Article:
I've thinking a lot about challenges and struggles lately. I know I mentioned it in my last post, but I think a combination of heat, super rough climbs (relative to early VA), and finding myself in a strange place amongst thru hikers where I'm typically the only person I'm around most of the day has got me thinking more about this.
Before I started my hike, I wrote a post about needing to be challenged. While that may still hold true, I wrote that from a place of having no clue what I was getting into. Now that I'm almost 2 months in, I have a better idea.
Thru-hiking the trail is harder than you think. Even as someone who had a lot of prior experience with backpacking, I still say this. I'm impressed with the many people I've encountered who literally never stepped foot on a mountain until Springer Mountain in Georgia. And here they are almost 900 miles later still trucking strong!
But each difficulty makes each simple pleasure that much more real. I think a lack of any real struggle, whether it be physical, mental, emotional, you name it (the AT is all of the above), numbs us. I love comfort, but I don't want that to come at the expense of truly living. I would love it to be 70 instead of almost 100, but that splash of cold creek water on my sweat salty face invigorates me in a way cooler weather would not. Even a cool breeze takes on such significance. Why is the Olympic athlete's story so compelling? Because of struggle, conflict. We are better people when we're on the other side of a struggle.
But being in the midst of the storm is terrifying and these are all physical struggles, which as hard as they may be, always seem to have an end point. The emotional and mental toils are harder to define. Ephemeral ghosts floating at will through the heart and mind. How do you defeat the intangible?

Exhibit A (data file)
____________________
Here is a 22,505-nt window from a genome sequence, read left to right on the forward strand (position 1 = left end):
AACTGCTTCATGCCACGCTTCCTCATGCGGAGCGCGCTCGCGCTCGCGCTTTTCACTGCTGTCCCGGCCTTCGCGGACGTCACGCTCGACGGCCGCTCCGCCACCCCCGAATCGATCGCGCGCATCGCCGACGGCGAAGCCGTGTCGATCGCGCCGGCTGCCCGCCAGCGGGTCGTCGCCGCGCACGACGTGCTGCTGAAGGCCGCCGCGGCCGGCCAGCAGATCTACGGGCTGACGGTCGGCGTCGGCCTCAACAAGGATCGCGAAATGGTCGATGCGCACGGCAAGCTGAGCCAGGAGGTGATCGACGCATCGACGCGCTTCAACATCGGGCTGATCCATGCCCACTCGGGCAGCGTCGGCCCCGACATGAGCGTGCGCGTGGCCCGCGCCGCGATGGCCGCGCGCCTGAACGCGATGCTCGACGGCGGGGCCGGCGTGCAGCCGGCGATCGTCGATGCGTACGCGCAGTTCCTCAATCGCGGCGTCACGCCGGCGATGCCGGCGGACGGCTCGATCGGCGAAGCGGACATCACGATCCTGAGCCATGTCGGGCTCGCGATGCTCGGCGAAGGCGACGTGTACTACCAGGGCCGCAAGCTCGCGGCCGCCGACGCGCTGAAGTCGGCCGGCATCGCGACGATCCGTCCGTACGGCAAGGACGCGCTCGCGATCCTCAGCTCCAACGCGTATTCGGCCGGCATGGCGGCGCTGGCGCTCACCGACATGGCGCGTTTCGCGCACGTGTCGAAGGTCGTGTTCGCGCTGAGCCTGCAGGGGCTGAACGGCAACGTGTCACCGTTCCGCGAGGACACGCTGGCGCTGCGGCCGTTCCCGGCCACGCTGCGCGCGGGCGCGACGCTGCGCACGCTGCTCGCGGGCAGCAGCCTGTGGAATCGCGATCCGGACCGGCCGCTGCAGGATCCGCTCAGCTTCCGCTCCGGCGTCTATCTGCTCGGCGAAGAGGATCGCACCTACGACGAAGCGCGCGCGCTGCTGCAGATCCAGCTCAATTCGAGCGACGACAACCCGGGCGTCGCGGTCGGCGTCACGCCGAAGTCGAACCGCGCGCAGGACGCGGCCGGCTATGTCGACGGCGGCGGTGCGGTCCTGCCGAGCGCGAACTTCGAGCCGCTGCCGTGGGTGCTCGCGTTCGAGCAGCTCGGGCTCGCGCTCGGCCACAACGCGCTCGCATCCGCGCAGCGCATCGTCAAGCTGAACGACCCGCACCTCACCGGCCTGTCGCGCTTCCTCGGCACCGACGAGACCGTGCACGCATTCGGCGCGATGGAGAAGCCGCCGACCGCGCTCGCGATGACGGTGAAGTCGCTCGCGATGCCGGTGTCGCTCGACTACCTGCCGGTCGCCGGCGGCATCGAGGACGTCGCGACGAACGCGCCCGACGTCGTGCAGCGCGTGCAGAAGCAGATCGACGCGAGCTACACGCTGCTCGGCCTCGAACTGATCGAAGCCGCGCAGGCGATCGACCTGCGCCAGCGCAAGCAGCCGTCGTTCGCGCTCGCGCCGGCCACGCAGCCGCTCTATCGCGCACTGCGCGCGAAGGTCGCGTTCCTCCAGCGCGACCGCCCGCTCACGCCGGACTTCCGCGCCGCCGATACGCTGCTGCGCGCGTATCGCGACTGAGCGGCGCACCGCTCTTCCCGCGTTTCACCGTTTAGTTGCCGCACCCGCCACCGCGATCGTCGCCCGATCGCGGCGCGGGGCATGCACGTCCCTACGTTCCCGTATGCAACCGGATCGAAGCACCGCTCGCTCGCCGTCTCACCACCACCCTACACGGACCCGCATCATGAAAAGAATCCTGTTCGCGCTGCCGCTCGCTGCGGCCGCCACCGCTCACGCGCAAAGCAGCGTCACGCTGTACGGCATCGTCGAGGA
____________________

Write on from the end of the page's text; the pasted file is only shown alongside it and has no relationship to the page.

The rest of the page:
In one way, physical triumphs strengthen mental fortitude. You look back over the ridge and see how far you've come in such a short time. The inner demons shirk back just a bit. But they remind you that you're not even halfway, it's so hot, AC is nice. But you keep moving forward. Always moving forward.
Downtime has helped me tremendously. I took an unplanned zero day at Devil's Backbone Brewery. The combination of good food, good beer, and trail magic certainly boosted my spirits. As I write this, I'm neroing in Waynesboro, only hiking 7 miles later this afternoon. What? That's only 27 miles in three days! But who cares. I'm actually ahead of schedule and the trail isn't going anywhere. The downtime has helped tremendously, and mostly mentally.
Are we lead through storms to overcome fears? Do we find ourselves in the desert, dry, thirsty, and sunburned, to learn perseverance? Does doubt dwell inside our minds, moving about like a mist or a fog, water drops of uncertainty clinging to every surface until all becomes saturated? What should we learn from this? Maybe sometimes clear vision actually hinders us from confronting what's right in front of us, the rocks and roots that grab for our wandering, tired feet. And when that maddening gray finally ascends to the heavens on wispy stairs built by unseen angels, our weary eyes lift from the dirt of the earth, our origins, and we see a beautiful magic unfolding, alive and real. In that moment, we find ourselves mysteriously thankful everything transpired exactly so, full of wonder and a new found appreciation for life.
I am a filmmaker. I am an adventurer. I believe in children. My friends are obsessed with my beard. I am obsessed with beer. I want to embrace and fully live this life I’m blessed with. I want to be known as someone who loves deeply.
On May 16, 2017 I set out on my dream, the adventure of a lifetime: a 2,189.8 mile trek of the Appalachian Trail. I want to push people to live their dreams and pursue their passions.